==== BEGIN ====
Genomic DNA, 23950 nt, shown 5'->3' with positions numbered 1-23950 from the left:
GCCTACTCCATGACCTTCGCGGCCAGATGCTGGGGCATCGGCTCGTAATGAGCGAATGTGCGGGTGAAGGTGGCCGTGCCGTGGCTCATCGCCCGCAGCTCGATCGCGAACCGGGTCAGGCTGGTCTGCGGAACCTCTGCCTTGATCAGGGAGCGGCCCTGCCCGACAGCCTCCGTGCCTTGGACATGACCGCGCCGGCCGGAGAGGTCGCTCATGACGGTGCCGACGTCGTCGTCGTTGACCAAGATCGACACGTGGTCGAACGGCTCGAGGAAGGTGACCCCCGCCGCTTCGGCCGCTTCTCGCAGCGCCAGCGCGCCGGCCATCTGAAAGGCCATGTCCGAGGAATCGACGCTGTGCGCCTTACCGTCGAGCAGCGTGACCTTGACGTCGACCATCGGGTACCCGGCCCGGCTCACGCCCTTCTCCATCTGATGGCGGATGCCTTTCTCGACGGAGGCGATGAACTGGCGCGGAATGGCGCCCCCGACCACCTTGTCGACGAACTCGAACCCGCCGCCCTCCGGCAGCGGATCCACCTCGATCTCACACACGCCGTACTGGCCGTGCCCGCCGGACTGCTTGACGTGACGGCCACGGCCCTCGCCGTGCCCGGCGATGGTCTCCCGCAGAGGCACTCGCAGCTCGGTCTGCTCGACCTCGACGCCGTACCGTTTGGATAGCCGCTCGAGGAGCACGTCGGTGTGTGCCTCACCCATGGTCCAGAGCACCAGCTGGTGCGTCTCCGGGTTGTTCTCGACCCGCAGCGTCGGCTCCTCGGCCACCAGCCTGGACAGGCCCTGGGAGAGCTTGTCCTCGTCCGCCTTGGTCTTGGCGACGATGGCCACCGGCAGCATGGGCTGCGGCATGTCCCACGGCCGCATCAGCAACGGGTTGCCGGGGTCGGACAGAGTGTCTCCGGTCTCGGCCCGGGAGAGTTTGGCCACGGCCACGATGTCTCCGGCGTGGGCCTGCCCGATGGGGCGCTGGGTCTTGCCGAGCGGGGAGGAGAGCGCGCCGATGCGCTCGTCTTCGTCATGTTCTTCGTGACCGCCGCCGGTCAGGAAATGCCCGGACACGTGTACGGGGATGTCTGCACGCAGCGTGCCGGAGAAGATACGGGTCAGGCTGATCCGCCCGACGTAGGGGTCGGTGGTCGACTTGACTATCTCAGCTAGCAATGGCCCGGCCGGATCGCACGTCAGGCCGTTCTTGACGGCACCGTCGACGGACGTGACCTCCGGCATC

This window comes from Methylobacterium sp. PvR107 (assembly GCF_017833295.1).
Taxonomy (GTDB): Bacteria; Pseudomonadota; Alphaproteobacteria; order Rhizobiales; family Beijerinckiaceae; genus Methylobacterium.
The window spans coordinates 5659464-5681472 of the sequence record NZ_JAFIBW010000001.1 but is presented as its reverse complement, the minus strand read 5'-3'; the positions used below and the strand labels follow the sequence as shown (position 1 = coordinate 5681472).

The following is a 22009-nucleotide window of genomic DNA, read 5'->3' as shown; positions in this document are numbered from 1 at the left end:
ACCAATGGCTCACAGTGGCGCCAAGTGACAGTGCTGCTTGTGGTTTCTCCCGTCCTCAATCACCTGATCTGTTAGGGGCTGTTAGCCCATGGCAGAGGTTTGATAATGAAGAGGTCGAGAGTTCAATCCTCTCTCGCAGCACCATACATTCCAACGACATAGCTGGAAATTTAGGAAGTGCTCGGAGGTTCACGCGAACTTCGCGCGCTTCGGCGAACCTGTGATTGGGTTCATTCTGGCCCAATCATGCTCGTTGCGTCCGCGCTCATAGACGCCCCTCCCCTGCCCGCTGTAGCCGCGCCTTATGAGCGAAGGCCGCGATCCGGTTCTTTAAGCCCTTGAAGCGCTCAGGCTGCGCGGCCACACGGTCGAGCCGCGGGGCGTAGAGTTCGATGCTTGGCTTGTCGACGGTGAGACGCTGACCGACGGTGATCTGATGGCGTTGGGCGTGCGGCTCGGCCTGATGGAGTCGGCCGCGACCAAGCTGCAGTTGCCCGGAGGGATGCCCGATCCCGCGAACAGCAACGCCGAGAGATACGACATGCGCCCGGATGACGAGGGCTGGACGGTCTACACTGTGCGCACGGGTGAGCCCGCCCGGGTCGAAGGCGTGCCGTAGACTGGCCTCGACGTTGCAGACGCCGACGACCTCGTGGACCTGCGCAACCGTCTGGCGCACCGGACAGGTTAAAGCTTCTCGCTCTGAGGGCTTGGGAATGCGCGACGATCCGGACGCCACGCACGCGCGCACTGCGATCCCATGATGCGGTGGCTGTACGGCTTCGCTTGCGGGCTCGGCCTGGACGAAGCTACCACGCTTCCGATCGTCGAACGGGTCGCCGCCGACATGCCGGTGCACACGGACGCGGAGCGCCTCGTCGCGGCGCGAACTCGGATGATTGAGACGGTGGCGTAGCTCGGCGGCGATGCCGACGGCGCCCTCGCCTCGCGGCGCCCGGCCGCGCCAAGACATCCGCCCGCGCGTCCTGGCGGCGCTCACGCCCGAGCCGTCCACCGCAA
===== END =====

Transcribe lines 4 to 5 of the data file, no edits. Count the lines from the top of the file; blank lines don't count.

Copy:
Taxonomy (GTDB): Bacteria; Pseudomonadota; Alphaproteobacteria; order Rhizobiales; family Beijerinckiaceae; genus Methylobacterium.
The window spans coordinates 5659464-5681472 of the sequence record NZ_JAFIBW010000001.1 but is presented as its reverse complement, the minus strand read 5'-3'; the positions used below and the strand labels follow the sequence as shown (position 1 = coordinate 5681472).